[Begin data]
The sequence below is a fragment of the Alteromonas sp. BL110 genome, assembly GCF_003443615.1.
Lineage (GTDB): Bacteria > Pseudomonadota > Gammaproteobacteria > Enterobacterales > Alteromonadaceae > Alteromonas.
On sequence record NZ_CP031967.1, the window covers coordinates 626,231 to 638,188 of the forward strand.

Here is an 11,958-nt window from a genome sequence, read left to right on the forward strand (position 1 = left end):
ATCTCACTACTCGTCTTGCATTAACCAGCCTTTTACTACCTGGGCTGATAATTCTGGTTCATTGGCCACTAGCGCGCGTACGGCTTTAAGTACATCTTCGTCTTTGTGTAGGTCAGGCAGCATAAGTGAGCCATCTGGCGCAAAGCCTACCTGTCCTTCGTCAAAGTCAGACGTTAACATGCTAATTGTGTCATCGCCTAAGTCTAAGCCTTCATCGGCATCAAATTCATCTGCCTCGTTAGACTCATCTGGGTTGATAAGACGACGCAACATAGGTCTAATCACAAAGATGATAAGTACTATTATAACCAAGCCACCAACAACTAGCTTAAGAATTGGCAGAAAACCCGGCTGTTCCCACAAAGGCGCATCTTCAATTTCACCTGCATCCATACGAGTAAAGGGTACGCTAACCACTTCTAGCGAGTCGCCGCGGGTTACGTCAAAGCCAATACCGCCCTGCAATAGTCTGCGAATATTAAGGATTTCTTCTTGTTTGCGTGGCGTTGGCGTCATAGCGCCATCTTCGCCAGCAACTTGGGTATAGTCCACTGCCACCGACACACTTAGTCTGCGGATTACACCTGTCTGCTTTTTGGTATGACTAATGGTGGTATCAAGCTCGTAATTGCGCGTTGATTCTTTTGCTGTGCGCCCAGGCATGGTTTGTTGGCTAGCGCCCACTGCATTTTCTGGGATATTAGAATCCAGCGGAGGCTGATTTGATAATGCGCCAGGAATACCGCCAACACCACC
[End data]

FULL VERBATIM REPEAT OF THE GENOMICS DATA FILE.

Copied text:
The sequence below is a fragment of the Alteromonas sp. BL110 genome, assembly GCF_003443615.1.
Lineage (GTDB): Bacteria > Pseudomonadota > Gammaproteobacteria > Enterobacterales > Alteromonadaceae > Alteromonas.
On sequence record NZ_CP031967.1, the window covers coordinates 626,231 to 638,188 of the forward strand.

Here is an 11,958-nt window from a genome sequence, read left to right on the forward strand (position 1 = left end):
ATCTCACTACTCGTCTTGCATTAACCAGCCTTTTACTACCTGGGCTGATAATTCTGGTTCATTGGCCACTAGCGCGCGTACGGCTTTAAGTACATCTTCGTCTTTGTGTAGGTCAGGCAGCATAAGTGAGCCATCTGGCGCAAAGCCTACCTGTCCTTCGTCAAAGTCAGACGTTAACATGCTAATTGTGTCATCGCCTAAGTCTAAGCCTTCATCGGCATCAAATTCATCTGCCTCGTTAGACTCATCTGGGTTGATAAGACGACGCAACATAGGTCTAATCACAAAGATGATAAGTACTATTATAACCAAGCCACCAACAACTAGCTTAAGAATTGGCAGAAAACCCGGCTGTTCCCACAAAGGCGCATCTTCAATTTCACCTGCATCCATACGAGTAAAGGGTACGCTAACCACTTCTAGCGAGTCGCCGCGGGTTACGTCAAAGCCAATACCGCCCTGCAATAGTCTGCGAATATTAAGGATTTCTTCTTGTTTGCGTGGCGTTGGCGTCATAGCGCCATCTTCGCCAGCAACTTGGGTATAGTCCACTGCCACCGACACACTTAGTCTGCGGATTACACCTGTCTGCTTTTTGGTATGACTAATGGTGGTATCAAGCTCGTAATTGCGCGTTGATTCTTTTGCTGTGCGCCCAGGCATGGTTTGTTGGCTAGCGCCCACTGCATTTTCTGGGATATTAGAATCCAGCGGAGGCTGATTTGATAATGCGCCAGGAATACCGCCAACACCACC